His origins especially are interesting, and many don't actually know what his coming to being symbolized. Originally, Superman was a metaphor for immigration. Born in dangerous lands and having to leave home in order to have a better life is an ordeal a lot of not-so-super-humans have had to go through. Upon arrival, he has to change his name, and hide who he truly is from society - this was particularly symbolic of the discrimination immigrants had to (and still have to, in fact) go through.

Deep thinking, bro.
Deep thinking, bro.

Since flying dramatically into the public eye, he's become symbolic of a lot more than immigration. His alter ego, his love interest and weakness are used throughout the world on a daily basis. The word "Kryptonite" is slowly becoming a substitute for the word "weakness"... even for those who don't read comics. Kryptonite to Superman robs him of his powers (in case you didn't know) and I sure as heck know I have a couple of Kryptonites myself. In truth, his powerful demeanor matched with his obvious weakness has become an infamous analogy for a lot of things worldwide.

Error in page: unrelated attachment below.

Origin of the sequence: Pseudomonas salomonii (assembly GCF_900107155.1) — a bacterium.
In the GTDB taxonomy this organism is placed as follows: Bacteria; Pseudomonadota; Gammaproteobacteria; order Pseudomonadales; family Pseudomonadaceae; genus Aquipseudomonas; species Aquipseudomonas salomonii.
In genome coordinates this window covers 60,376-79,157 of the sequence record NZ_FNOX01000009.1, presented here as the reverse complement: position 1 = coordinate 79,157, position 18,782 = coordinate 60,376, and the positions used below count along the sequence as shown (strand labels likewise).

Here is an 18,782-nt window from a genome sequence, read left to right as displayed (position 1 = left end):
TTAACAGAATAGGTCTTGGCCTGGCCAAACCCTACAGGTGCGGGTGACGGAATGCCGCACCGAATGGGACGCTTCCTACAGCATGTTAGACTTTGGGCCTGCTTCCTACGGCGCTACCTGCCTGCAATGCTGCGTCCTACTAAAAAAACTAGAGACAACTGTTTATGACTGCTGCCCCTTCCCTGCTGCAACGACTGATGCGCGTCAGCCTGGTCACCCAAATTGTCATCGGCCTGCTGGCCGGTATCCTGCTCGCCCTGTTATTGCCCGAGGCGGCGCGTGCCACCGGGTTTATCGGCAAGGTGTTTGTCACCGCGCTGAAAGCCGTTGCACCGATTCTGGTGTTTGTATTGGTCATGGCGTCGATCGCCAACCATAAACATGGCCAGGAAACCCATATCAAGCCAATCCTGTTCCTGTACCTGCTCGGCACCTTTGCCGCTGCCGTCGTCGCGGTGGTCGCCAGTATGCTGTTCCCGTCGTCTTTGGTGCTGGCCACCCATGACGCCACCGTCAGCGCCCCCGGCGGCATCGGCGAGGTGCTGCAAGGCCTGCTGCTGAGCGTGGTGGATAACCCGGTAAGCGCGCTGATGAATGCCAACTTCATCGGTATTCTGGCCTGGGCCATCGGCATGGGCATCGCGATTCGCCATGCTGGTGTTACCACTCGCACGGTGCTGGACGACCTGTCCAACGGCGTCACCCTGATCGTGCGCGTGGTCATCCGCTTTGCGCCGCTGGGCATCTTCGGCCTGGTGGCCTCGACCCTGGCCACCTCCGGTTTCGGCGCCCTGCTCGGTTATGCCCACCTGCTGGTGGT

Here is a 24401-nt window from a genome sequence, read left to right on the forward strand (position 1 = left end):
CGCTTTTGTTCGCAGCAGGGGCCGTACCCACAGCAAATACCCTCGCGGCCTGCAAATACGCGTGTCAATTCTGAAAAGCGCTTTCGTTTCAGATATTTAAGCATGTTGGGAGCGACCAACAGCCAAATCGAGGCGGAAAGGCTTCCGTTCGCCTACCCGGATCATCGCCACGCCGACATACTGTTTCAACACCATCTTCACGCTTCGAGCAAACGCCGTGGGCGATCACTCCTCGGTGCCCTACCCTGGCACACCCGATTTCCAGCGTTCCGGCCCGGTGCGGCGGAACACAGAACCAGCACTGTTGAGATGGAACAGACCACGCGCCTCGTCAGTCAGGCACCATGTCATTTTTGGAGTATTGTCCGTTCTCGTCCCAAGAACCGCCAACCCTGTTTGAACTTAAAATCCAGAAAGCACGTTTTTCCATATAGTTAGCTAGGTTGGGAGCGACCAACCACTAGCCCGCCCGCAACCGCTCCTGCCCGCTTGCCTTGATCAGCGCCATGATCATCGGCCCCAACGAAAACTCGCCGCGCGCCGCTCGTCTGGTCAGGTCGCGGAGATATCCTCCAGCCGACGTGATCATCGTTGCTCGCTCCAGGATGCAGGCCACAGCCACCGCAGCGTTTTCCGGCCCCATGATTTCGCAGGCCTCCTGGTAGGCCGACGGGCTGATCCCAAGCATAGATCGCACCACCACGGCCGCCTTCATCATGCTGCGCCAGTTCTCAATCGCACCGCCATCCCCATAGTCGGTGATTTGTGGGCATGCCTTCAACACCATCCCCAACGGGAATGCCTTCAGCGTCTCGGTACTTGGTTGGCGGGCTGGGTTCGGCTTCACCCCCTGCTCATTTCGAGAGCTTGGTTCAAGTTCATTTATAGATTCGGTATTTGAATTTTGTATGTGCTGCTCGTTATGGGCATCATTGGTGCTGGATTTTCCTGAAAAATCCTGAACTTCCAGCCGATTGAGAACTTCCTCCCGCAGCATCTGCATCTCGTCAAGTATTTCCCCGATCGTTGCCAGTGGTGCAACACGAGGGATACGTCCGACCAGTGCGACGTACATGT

Like Spider-Man, his love interest is also world-famous. His struggle to balance his relationship and super-powered job has been related to by many trying to control their own careers and love-lives. In fact, like Kryptonite, a "Lois Lane" is now a term used to describe a girl you've completely fallen for. Man, there's even a reference to the couple in one of my favorite songs.